The most common ways to buy a mutual fund online are directly from a fund provider, through an investment company, or through an online brokerage."}},"@type": "Question","name": "How Do You Purchase a Mutual Fund?","acceptedAnswer": "@type": "Answer","text": "Once you have an account through an online brokerage or investment firm and that account is funded, you'll need to initiate an order and input key information such as the dollar amount of the investment and the ticker of the mutual fund. Mutual fund purchases are executed once per day after the market closes and it typically takes one to two additional days for the transaction to close.","@type": "Question","name": "What Should You Keep in Mind When Buying a Mutual Fund Online?","acceptedAnswer": "@type": "Answer","text": "There are a huge number of mutual funds available to investors. Not every online account and service will provide access to all of these funds, however. Before you initiate a purchase, be sure to consider the purpose of your investment and your goals. Assess your risk tolerance as compared with the level of risk inherent to the fund. Be sure to know what the fees and other costs may be, including if there are viable alternative funds that may be cheaper."]}]}] Investing Stocks Bonds Fixed Income Mutual Funds ETFs Options 401(k) Roth IRA Fundamental Analysis Technical Analysis Markets View All Simulator Login / Portfolio Trade Research My Games Leaderboard Economy Government Policy Monetary Policy Fiscal Policy View All Personal Finance Financial Literacy Retirement Budgeting Saving Taxes Home Ownership View All News Markets Companies Earnings Economy Crypto Personal Finance Government View All Reviews Best Online Brokers Best Life Insurance Companies Best CD Rates Best Savings Accounts Best Personal Loans Best Credit Repair Companies Best Mortgage Rates Best Auto Loan Rates Best Credit Cards View All Academy Investing for Beginners Trading for Beginners Become a Day Trader Technical Analysis All Investing Courses All Trading Courses View All TradeSearchSearchPlease fill out this field.SearchSearchPlease fill out this field.InvestingInvesting Stocks Bonds Fixed Income Mutual Funds ETFs Options 401(k) Roth IRA Fundamental Analysis Technical Analysis Markets View All SimulatorSimulator Login / Portfolio Trade Research My Games Leaderboard EconomyEconomy Government Policy Monetary Policy Fiscal Policy View All Personal FinancePersonal Finance Financial Literacy Retirement Budgeting Saving Taxes Home Ownership View All NewsNews Markets Companies Earnings Economy Crypto Personal Finance Government View All ReviewsReviews Best Online Brokers Best Life Insurance Companies Best CD Rates Best Savings Accounts Best Personal Loans Best Credit Repair Companies Best Mortgage Rates Best Auto Loan Rates Best Credit Cards View All AcademyAcademy Investing for Beginners Trading for Beginners Become a Day Trader Technical Analysis All Investing Courses All Trading Courses View All Financial Terms Newsletter About Us Follow Us Facebook Instagram LinkedIn TikTok Twitter YouTube InvestingGuide to Mutual FundsHow to Buy Mutual Funds OnlineByClaire Boyte-White Full Bio LinkedIn Claire Boyte-White is the lead writer for NapkinFinance.com, co-author of I Am Net Worthy, and an Investopedia contributor. Claire's expertise lies in corporate finance & accounting, mutual funds, retirement planning, and technical analysis.Learn about our editorial policiesUpdated October 30, 2022Reviewed byKhadija Khartit Reviewed byKhadija KhartitFull Bio LinkedIn Twitter Khadija Khartit is a strategy, investment, and funding expert, and an educator of fintech and strategic finance in top universities. She has been an investor, entrepreneur, and advisor for more than 25 years. She is a FINRA Series 7, 63, and 66 license holder.Learn about our Financial Review BoardFact checked by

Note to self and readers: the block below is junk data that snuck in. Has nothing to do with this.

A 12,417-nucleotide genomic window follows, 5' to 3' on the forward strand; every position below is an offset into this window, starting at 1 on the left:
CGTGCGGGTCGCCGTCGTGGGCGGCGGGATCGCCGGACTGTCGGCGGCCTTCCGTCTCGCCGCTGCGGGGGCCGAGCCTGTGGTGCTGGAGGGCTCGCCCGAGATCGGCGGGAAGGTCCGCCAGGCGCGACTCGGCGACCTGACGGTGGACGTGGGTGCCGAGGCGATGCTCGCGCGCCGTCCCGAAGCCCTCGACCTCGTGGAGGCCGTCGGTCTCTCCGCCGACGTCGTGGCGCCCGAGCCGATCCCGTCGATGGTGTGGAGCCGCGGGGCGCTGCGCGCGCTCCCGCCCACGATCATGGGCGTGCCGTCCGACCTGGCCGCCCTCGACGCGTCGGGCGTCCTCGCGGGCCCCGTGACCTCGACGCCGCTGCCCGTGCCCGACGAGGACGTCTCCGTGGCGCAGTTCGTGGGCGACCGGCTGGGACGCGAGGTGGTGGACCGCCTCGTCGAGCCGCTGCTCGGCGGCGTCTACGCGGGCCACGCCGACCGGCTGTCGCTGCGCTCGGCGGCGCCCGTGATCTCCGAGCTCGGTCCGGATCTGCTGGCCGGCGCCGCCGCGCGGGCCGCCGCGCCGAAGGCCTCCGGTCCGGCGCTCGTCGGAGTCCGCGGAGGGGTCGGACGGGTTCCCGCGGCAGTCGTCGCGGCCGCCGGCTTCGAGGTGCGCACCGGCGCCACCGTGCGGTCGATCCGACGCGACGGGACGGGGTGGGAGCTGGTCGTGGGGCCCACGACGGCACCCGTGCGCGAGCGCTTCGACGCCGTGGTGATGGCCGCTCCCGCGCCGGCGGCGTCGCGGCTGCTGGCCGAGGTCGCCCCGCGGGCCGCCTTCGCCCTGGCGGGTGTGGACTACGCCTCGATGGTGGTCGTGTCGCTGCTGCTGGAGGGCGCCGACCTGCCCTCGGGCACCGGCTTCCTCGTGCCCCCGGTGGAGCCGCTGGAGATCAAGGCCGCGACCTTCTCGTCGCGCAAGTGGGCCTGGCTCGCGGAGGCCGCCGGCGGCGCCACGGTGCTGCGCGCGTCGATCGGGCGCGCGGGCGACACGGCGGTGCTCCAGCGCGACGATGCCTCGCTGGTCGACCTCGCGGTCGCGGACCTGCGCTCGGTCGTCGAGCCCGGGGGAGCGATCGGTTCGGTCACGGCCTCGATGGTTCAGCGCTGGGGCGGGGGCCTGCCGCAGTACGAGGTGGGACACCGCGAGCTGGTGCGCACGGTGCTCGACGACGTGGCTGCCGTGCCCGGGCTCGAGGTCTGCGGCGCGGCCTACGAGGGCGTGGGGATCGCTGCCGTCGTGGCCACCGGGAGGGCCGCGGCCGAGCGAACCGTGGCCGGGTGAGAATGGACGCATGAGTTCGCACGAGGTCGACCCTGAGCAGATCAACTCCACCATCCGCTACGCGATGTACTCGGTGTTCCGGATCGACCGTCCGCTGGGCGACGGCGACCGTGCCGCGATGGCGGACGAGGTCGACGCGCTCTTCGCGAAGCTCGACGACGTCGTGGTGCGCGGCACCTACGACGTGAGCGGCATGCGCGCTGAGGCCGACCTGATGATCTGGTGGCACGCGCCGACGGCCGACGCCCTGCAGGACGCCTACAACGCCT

Once you have an account through an online brokerage or investment firm and that account is funded, you'll need to initiate an order and input key information such as the dollar amount of the investment and the ticker of the mutual fund. Mutual fund purchases are executed once per day after the market closes and it typically takes one to two additional days for the transaction to close.